cut 2 percent fossil fuel subsidies

Research shows we need to cut 2 percent GDP fossil fuel subsidies. Globally, governments spent over $5.9 trillion on fossil fuel subsidies or 6.8 percent of GDP in 2020. That’s expected to increase to 7.4 percent of GDP in 2025 (IMF)

Would we want to continue to subsidise fossil fuel at $11 billion a minute? That money is increasing the risk of our own destruction. Why not redirect at least 2% to climate mitigation to reduce the risk of climate change? Demand the fossil fuel companies do a 180-degree turn around. We could then meet the net-zero carbon emissions plan. Sounds too simple? Not based on the most recent analysis of what companies and governments spend on fossil fuel subsidies?

The estimated investment to achieve net zero is 2 percent of GDP. Why should governments not stop or redirect fossil fuel subsidies?

Change Fossil Fuel Subdies Direction

Currently, incentives to the fossil fuel industry are 2% of GDP worsening CO2 emissions.

Alternatively, 2% spent on renewable energy projects would reverse the impact.

Outrage and Optimism

In their 140 podcast Every Country Could Be Carbon Negative with Erika Mouynes, the hosts reported that the world’s governments are currently subsidizing our own destruction to the tune of $1.8 Trillion a year…yeah. Not good. What does it look like to turn these subsidies around to promote nature, clean energy, and equitable access to energy across continents?

How do we cut 2 percent GDP fossil fuel subsidies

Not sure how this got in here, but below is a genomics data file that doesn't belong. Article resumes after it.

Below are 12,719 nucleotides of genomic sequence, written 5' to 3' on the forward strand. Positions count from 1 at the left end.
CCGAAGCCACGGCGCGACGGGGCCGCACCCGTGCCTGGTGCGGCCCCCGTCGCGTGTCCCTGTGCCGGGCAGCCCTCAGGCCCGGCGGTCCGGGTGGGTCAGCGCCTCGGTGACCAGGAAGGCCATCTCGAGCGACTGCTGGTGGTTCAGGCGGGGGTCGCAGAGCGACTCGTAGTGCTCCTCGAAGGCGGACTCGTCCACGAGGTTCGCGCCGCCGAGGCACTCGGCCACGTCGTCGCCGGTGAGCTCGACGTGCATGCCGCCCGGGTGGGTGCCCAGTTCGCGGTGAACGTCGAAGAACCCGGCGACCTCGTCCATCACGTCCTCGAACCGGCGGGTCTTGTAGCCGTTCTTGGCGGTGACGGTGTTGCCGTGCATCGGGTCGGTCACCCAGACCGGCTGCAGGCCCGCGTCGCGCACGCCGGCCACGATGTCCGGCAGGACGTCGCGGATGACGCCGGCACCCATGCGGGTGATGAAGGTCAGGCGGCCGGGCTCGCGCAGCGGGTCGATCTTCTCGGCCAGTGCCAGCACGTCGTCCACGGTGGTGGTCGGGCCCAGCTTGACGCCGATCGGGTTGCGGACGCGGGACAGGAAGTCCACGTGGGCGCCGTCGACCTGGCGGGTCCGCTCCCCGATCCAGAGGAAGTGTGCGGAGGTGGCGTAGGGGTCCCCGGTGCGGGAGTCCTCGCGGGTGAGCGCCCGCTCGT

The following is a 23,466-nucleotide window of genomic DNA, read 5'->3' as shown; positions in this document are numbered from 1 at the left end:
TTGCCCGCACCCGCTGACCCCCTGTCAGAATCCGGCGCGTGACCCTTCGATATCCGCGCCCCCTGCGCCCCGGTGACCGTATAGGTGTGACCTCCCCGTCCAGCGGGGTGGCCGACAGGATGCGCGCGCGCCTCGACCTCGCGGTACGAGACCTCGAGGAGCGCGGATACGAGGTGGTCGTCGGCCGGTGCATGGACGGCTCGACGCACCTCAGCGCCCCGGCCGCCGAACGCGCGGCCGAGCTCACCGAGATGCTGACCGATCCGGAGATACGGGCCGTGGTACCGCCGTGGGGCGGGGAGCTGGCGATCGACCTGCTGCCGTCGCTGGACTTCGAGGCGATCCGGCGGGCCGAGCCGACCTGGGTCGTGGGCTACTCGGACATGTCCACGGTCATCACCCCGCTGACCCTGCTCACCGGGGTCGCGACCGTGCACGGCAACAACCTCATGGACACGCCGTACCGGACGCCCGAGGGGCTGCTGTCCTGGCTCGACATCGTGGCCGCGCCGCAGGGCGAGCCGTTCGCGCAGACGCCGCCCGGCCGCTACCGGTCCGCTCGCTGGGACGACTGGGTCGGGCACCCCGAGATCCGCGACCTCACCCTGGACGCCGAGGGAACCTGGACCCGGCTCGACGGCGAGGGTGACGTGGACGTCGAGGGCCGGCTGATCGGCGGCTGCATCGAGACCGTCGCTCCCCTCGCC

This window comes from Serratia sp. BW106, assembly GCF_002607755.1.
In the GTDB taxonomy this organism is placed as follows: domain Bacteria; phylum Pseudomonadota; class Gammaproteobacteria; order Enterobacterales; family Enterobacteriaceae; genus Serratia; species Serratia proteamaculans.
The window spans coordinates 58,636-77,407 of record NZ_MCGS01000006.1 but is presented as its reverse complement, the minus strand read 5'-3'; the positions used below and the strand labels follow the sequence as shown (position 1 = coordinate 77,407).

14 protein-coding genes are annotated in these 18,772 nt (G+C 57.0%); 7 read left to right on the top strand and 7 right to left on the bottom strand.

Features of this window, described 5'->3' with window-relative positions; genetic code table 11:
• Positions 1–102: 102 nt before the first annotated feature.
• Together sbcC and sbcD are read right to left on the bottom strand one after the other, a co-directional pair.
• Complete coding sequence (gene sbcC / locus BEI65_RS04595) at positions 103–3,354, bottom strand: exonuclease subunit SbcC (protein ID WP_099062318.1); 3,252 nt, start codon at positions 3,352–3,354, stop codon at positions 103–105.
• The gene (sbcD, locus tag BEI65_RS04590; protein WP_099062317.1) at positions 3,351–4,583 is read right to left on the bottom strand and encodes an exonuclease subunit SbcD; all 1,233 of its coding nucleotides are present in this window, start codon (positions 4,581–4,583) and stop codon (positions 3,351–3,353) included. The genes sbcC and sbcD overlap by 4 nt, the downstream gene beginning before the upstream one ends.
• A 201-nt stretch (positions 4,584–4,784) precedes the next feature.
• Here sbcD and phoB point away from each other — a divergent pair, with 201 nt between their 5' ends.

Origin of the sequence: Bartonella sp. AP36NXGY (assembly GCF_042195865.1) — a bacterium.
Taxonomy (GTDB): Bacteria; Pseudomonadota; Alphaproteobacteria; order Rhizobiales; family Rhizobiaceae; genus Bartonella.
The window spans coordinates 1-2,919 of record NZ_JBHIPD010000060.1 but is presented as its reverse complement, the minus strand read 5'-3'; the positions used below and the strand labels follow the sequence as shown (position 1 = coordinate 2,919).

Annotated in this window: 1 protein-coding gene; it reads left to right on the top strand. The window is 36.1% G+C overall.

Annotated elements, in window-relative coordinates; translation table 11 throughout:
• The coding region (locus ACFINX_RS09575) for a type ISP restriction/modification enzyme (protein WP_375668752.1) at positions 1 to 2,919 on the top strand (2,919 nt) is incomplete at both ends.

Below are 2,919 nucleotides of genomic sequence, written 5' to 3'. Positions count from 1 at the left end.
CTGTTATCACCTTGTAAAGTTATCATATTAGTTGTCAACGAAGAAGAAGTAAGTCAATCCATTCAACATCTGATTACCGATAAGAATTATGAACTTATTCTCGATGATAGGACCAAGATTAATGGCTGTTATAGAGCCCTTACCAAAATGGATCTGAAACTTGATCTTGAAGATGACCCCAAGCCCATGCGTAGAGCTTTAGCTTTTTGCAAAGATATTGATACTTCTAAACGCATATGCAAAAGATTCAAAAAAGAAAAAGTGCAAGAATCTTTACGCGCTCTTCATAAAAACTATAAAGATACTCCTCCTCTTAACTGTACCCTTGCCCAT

This infographic show what we spend that money on. The IMF says we spend 11m per minute or $1.2 trillion but this report says that is under stated. We also spend an enormous amount on destruction of our environment. Some, like agriculture were set in motion decades ago, but we still pay out even though the world has changed.

cut 2 percent GDP fossil fuel subsidies
Sectors of fossil fuel subsidies from Business for Nature

Fossil Gas Subsidies In Australia

A report from the Australia Institute shows that the LNP Coalition Govt of 2019 to 2022 sat on a $100-billion gas-tax rort. In 2019, the Australia Institute reckoned fixing the gas transfer pricing rort could increase Commonwealth revenue by $68 billion between 2027 and 2039, and $89 billion between 2023 and 2050. That was when gas was cheap. Asian liquified natural gas (LNG) spot prices are now about three times what they were in 2019 – so pick whatever multiple of $89 billion you like – depending on how long you think Russian gas will have pariah status and how long it takes the world to wean itself off carbon.

About $900m in resources royalty is paid on the $62.5b industry. And no tax.

Companies exporting gas from Australia are 95 per cent in foreign hands. (Australia Institute) (Canberra Times) Seven of 10 gas export projects are at least 90 per cent owned internationally. Transfer pricing and complex financial arrangements mean few royalties flow to Australia.